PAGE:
I am curious about the loss of momentum in your project. The subject of your book seems compelling and much needed. So what accounts for the malaise in yourself? In your contributors? How do you characterize it? The reasons may be many and varied. Do you need to dig deeper than the most obvious reasons? What would help you regain your energy? Can you ask others for what you need?

    I have many questions about the perils of publishing (my ignorance), but they may not be germane to your process. I do wonder about how Catholic publishing is co-opted by sexism and a doctrinal hegemony in the Church. (From their standpoint, I reference my earlier questions about fear. $ also?) Is there in your project a prophetic call to publishers, a conversation waiting to happen, drawing on the strength and clarity that allowed you to confront your abuser and his bishop? Are you the persistent widow confronting the unjust judge, or have you been there, done that, and now find yourself exhausted and dispirited at the prospect of doing it again? In the end, will you just need to seek another venue to make it happen?

    Some thoughts about the larger gestalt that intrudes constantly into discernment land (the Spirit working?) I notice how current events related to one issue often illuminate another. As a nation we’ve recently been bludgeoned into awareness of systemic racial injustice, inequity and violence in a way that has propelled a whole lot of folks, myself included, out of their silos into uncomfortable examination of their privilege, acculturated racism, general obliviousness, and apathy. I recognize sexism in the Church and its theological underpinnings from painful experience, but it takes an act of God (literally) for me to see how I myself have absorbed it, taken it for gospel, and twisted my life around it. So . . . scheming apropos of your project (this is a more complicated question than I have words for ) . . . in the same way that we are being challenged to sit in our dis-ease around racism, should not Catholic publishing, and by extension, the Church, be called to the same uncomfortable listening stance vis-à-vis women? Not to agreement perhaps, but to encounter, compassionate presence, and self-examination. Are there ways of contextualizing (not censoring) the “edgy” stories of your contributors that might make their inclusion in the book more acceptable within the constraints of the publishers? Are there discussion questions that could be included to invite readers to deeper understanding and compassion, to recognize a shared experience beneath apparent differences?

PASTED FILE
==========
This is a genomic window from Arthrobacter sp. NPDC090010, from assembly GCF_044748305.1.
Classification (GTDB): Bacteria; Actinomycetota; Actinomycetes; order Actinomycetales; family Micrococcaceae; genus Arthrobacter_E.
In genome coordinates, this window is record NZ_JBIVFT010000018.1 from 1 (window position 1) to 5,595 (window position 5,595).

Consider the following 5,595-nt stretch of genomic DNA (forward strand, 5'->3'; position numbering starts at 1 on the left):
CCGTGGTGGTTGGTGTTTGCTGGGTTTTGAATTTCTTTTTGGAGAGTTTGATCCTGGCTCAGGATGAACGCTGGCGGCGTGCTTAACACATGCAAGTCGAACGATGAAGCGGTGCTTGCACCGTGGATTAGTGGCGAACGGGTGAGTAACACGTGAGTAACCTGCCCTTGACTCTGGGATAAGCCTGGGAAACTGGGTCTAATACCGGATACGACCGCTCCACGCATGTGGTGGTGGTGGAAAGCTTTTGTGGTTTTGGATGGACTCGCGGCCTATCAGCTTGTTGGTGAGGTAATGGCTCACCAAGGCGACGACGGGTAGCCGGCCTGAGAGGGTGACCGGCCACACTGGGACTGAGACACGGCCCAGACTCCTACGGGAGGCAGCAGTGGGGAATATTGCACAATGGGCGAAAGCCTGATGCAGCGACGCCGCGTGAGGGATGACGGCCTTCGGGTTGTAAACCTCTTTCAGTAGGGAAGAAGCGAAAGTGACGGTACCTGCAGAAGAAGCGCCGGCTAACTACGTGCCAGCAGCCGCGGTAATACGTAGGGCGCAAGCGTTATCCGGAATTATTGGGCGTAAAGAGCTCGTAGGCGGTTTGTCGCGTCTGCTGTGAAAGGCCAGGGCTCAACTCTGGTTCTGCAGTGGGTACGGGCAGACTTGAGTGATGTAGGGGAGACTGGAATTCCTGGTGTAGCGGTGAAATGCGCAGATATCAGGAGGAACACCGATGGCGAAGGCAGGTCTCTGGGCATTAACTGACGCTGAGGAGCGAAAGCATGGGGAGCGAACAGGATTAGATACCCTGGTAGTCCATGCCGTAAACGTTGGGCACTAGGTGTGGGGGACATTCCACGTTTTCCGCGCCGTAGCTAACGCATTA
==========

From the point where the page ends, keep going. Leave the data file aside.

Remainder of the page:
2. Thank you for your story and your work. I am encouraged by the strength you gather from your community and the energy you bring to your project as you seek to support others.

    I love your idea for a much needed resource on Creating Spaces for Women in the Catholic Church. As your book project moves forward, I wonder if you’ve thought about how your ideas might come to life after the book is written. Creating spaces is essential, but I’d like to know more about how these spaces could function in the Church today.

    Who are the women who will inhabit these spaces?

    Practically, how can these spaces bring about healing? community? discernment? support? education? justice?

    It strikes me that there is deep need for women in the church to be able to ask questions and feel supported as they seek answers. How can we find the space for those questions to be entertained without fear, or guilt, or superficial, rosy answers?

    Additionally, I wonder how to create spaces that are inclusive of the full spectrum of Catholic Women. As the Church seems to reflect the same political divisions that are present in the country, is there a way to make space for conversation and community that can obscure those divisions? Is this important?

    What about those who you have identified as walking in the liminal space? What about those who have left the Church but still feel drawn in? (and perhaps also, those who have left and still feel deeply wounded?) What about those who are seeking to be faithful, but are told for one reason or another that they don’t belong?

    How do the spaces you seek to create reflect the fullness of God’s People?

    Looking forward to continued conversation next week!